Tony's Chocolonely said modern slavery and child labour were prevalent in West Africa © Petra Figueroa/SOPA Images/LightRocket via Getty Images
Tony's Chocolonely said modern slavery and child labour were prevalent in West Africa © Petra Figueroa/SOPA Images/LightRocket via Getty Images

Tony's Chocolonely admits to 1,700 cases of supply chain child labour

Will Green is news editor of Supply Management
7 February 2022

Tony’s Chocolonely – the chocolate company that prides itself on ethical trading – has found 1,700 incidents of child labour in its supply chain.

The company’s annual report for 2020-21 said 1,701 cases of child labour were found on the farms in West Africa where it sources cocoa, up on 387 in 2019-20.

Tony’s said most of the increase was due to the onboarding of two farming cooperatives which had child labour rates of 50% and accounted for 1,426 cases. The company said research showed half of children in cocoa-growing households in Ghana and Côte d’Ivoire were in child labour.

A Tony’s spokesperson told Supply Management modern slavery and child labour were “very prevalant in West Africa, which is what Tony’s Chocolonely exists to change and why we source from there”.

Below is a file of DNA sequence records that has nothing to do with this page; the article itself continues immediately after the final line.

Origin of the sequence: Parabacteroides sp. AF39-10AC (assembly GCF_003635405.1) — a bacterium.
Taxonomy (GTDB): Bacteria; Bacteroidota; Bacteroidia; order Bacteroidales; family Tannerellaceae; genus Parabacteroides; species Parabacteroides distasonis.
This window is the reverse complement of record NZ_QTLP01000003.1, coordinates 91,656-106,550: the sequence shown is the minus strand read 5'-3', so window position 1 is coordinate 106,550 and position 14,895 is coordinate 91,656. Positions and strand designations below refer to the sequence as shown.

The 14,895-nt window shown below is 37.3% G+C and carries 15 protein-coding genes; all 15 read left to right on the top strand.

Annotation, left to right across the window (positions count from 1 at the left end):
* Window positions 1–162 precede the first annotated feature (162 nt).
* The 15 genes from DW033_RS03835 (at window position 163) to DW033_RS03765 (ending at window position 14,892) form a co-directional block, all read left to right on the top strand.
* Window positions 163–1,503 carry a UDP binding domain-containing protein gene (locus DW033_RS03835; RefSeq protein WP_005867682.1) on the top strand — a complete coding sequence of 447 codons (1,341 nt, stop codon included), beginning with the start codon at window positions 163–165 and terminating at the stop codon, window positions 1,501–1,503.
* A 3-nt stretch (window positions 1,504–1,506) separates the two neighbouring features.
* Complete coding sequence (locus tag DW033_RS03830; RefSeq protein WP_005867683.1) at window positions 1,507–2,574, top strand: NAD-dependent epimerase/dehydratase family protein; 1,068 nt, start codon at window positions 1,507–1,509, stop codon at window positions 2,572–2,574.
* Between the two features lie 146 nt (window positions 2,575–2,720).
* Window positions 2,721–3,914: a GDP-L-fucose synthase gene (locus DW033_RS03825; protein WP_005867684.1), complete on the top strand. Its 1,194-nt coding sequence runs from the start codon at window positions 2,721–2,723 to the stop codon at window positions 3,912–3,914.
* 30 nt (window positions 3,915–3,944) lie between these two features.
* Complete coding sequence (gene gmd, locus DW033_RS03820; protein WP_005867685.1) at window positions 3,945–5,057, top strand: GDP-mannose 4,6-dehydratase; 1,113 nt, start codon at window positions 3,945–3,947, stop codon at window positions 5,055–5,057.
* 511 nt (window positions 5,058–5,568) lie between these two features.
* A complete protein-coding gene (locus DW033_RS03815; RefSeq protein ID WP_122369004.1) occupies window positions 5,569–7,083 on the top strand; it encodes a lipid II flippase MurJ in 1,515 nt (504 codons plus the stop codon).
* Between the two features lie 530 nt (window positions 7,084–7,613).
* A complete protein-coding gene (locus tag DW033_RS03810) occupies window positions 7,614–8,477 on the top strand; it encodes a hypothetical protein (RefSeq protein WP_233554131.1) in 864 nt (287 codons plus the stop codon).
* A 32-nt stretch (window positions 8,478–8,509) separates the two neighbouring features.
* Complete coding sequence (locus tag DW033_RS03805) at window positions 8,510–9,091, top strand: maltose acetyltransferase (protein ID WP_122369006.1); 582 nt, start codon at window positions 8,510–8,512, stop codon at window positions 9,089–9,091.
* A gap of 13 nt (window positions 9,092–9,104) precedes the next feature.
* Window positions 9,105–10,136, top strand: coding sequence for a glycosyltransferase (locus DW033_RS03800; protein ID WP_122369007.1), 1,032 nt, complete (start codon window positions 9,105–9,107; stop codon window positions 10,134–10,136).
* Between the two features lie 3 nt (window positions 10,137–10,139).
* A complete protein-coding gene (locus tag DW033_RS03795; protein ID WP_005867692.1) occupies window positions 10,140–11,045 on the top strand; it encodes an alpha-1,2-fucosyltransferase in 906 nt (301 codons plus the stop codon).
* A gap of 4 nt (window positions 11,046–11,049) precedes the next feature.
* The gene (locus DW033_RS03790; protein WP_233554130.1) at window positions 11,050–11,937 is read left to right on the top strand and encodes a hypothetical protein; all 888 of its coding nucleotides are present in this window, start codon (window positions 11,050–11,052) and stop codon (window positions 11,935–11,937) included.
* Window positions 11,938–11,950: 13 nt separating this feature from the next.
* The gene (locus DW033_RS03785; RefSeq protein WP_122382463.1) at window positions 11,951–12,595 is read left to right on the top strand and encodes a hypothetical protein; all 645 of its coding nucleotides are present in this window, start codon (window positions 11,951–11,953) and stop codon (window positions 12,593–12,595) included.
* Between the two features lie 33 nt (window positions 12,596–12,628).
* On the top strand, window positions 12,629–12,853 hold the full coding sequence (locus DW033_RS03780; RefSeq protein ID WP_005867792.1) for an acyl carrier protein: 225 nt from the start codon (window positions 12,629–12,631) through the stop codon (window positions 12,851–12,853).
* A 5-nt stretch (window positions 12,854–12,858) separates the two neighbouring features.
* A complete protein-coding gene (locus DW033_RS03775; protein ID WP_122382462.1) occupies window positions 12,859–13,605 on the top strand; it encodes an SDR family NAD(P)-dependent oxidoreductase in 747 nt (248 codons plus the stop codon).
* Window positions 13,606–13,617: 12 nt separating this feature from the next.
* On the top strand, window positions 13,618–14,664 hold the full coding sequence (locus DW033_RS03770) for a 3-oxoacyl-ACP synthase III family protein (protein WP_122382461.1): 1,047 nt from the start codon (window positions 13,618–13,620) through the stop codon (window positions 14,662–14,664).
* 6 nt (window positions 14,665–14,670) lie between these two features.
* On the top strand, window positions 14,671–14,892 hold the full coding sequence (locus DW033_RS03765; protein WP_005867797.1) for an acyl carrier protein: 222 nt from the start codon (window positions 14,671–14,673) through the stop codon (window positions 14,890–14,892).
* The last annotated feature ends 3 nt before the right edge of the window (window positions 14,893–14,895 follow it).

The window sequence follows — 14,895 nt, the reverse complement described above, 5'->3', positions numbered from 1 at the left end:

“We look for both problems in our supply chain and while we have never found any cases of modern slavery, we do find instances of child labour and report this in our Annual Fair Report,” said the spokesperson. 

“Finding cases of child labour in your supply chain means you are taking responsibility and change is happening, which is reflected in the reduction in the prevalence of child labour at our long-term partner cooperatives.”

Tony’s was struck off the Slave Free Chocolate list a year ago after it partnered with processor Barry Callebaut, one of the largest chocolate makers in the world. Barry Callebaut’s progress report for 2020-21 said it had identified 21,258 cases of child labour in its supply chain.

In January Tony’s said its cocoa beans were separated and processed in a separate line from other brands at Barry Callebaut.

“Since Barry Callebaut is one of the biggest cocoa processors in the world, making use of their facilities was a no brainer for us,” said Tony’s.

“Setting up shop right beside Big Choco means that we’re able to prove first-hand that it is possible to be processing substantial volumes of cocoa beans and still be 100% traceable and slave free.”

In comments to the Times, Ayn Riggs, founder of Slave Free Chocolate, accused Tony’s of “pitching virtue to consumers” when the company is “completely dependent on its relationship with Barry Callebaut to make and sell chocolate which is in fact tainted by child labourers”.

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